Thorium monoxide (thorium(II) oxide), is the binary oxide of thorium having chemical formula ThO. The covalent bond in this diatomic molecule is highly polar. The effective electric between the two atoms has been calculated to be about 80 gigavolts per centimeter, one of the largest known internal effective electric fields.
3D model (JSmol)
|Molar mass||248.04 g·mol−1|
a = 4.31 Å
Except where otherwise noted, data are given for materials in their standard state (at 25 °C [77 °F], 100 kPa).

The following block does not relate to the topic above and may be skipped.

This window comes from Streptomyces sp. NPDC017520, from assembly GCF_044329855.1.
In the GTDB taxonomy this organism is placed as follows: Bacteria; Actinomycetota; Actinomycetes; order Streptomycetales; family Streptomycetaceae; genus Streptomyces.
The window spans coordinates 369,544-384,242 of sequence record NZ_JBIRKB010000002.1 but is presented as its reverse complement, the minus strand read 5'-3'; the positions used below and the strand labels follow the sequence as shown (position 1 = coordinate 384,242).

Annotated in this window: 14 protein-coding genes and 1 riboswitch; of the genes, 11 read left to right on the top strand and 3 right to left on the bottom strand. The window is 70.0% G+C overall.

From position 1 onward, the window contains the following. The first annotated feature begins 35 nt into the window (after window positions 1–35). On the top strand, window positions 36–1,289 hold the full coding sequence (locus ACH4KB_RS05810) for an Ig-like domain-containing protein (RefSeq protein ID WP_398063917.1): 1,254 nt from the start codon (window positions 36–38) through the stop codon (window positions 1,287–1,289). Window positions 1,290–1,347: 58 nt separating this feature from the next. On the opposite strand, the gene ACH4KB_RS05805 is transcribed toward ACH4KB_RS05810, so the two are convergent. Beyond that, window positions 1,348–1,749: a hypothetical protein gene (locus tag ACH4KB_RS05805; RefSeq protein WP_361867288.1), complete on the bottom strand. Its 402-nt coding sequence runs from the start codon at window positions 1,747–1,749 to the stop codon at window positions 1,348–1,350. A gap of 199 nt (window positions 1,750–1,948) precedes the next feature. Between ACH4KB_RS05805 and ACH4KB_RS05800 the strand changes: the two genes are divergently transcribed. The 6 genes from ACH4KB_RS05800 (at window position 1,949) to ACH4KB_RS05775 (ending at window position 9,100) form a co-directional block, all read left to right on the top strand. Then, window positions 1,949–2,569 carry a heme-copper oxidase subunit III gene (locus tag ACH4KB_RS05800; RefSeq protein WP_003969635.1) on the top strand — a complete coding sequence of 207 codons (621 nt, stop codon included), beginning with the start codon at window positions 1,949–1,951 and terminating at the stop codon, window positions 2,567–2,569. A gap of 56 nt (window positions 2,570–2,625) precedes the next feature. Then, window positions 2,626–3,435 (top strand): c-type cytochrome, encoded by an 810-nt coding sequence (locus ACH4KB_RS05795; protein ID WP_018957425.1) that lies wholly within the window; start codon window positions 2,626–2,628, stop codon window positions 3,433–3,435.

Simple combustion of thorium in air produces thorium dioxide. However, laser ablation of thorium in the presence of oxygen gives the monoxide. Additionally, exposure of a thin film of thorium to low-pressure oxygen at medium temperature forms a rapidly growing layer of thorium monoxide under a more-stable surface coating of the dioxide.
At extremely high temperatures, thorium dioxide can convert to the monoxide either by a comproportionation reaction (equilibrium with liquid thorium metal) above 1,850 K (1,580 °C; 2,870 °F) or by simple dissociation (evolution of oxygen) above 2,500 K (2,230 °C; 4,040 °F).